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I made a vegetable soup with peas, onion, garlic, potatoes, celery, cubed chicken stock, salt, and olive oil. I put it in two containers, one open and the other airtight, and in the fridge. After 6 days, the soup in the open container had turned sour and had a vinegar taste, while the one in the airtight container had a normal taste. So I presume that oxidation plays a role in the vinegar taste.

Why does a vegetable soup turn sour?

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    What's the temperature of your fridge? Could it be due to fermentation? – Love Bites Sep 22 at 12:05
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    Sounds like it went bad. The open container would have picked up microbes floating in the air. – aris Sep 22 at 18:09
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    @aris's comment is technically correct, but I would like to point out that a closed container would not have saved you from the soup going bad. Cooking is not sterilization, and there are enough microbes left over in your soup to spoil it even if you seal it hermetically. – rumtscho Sep 23 at 7:30
  • @LoveBites An ambient temperature sensor shows 6ºC, 43ºF, but it could be lower in case it has limited sensing range. – miguelmorin Sep 23 at 15:09
  • @rumtscho If the microbes require air, the airtight container should have slowed their growth, which explains the different result with open and closed containers, right? – miguelmorin Oct 3 at 8:40
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A lot of types of bacteria (and sometimes other microbes) produce waste products that can taste "sour." And soup/stock is a good growth medium for microbes, which is why most food safety organizations recommend only keeping soup for 3-4 days in the fridge. Six days is past the point where the soup is still likely to be "fresh"; the sour taste is most likely spoilage of some sort.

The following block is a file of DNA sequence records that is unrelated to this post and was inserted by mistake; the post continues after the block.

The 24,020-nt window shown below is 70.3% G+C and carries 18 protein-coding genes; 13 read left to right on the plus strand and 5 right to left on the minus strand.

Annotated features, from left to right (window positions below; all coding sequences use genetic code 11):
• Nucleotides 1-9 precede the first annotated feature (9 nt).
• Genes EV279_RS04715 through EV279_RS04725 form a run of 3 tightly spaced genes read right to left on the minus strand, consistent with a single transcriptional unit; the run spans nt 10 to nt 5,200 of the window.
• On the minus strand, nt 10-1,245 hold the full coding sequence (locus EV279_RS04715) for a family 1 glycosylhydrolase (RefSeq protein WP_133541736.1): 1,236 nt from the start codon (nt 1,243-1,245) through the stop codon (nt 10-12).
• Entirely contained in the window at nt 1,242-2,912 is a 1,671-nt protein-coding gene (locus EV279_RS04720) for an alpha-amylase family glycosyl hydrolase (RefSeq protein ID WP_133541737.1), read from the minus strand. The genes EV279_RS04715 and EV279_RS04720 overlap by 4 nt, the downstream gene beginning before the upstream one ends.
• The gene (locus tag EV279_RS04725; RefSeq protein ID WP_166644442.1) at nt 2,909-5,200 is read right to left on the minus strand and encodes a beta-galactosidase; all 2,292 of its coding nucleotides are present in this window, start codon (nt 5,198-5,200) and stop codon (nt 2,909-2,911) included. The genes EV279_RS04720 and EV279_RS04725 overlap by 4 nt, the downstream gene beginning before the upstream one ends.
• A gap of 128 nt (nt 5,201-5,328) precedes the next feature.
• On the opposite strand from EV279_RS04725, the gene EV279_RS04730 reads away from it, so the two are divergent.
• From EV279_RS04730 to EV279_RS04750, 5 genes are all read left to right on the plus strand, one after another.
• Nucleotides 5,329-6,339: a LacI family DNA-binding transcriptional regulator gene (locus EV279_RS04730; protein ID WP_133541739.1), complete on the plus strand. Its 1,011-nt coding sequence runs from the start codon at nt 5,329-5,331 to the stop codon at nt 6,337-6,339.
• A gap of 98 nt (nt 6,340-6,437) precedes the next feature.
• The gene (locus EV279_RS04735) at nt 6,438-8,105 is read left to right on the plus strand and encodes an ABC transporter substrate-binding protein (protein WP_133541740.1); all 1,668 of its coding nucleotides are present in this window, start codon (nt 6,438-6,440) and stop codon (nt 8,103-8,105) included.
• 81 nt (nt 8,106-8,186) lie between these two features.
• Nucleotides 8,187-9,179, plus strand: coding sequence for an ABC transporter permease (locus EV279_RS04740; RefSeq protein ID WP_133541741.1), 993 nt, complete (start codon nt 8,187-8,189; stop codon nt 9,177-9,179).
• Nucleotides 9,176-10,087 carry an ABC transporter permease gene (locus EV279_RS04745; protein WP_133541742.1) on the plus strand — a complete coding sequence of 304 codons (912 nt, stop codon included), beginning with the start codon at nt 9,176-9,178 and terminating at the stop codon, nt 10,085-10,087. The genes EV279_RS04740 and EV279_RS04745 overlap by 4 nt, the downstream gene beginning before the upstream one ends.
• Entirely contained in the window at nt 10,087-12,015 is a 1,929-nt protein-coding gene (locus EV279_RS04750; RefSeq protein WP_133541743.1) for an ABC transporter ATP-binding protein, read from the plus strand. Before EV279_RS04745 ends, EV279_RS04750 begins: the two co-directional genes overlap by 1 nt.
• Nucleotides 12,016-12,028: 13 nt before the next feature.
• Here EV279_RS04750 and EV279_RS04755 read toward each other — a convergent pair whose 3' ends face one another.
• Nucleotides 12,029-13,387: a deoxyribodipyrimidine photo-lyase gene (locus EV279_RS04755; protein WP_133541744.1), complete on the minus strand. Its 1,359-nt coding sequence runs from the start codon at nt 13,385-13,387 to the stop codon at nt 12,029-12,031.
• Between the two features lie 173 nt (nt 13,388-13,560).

As for the question of why the airtight container was different from the open one: it could be that the open container absorbed more microbes that were floating around in the air, or it could be that the open container allowed more oxygen for certain types of microbes to grow better, or both.

Bottom line: when soup turns "sour" unexpectedly, it's probably time to throw it out.

  • Thanks! The consensus is that it was bacteria and not oxidation like I thought. The fridge has a sticker with "Anti-bacteria, natural silver". In any case, I can make my home soups last longer in an airtight container. – miguelmorin Sep 23 at 11:12
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    @miguelmorin - I'm not sure what an "anti-bacteria" fridge is, but no fridge can prevent random microbes from floating around after you open the door. Also, as rumtscho pointed out in comments, cooking is not sterilization. Some microbes could remain in spore form even after cooking, which can then spoil soup. And even small numbers of microbes present on the bowl you stored the soup in, or in the air while you were pouring the soup, could eventually grow. That the covered version stayed fresh longer could also be a coincidence. As I noted, soup/stock is generally an excellent growth medium. – Athanasius Sep 23 at 21:44
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    @miguelmorin the "anti-bacteria, natural silver" prevents microbial growth on the surface it is applied. In that case, if the bacteria stuck to the wall of the fridge they'll not grow, but fortunately for them, they fell on the soup. – Juliana Karasawa Souza Sep 24 at 16:53

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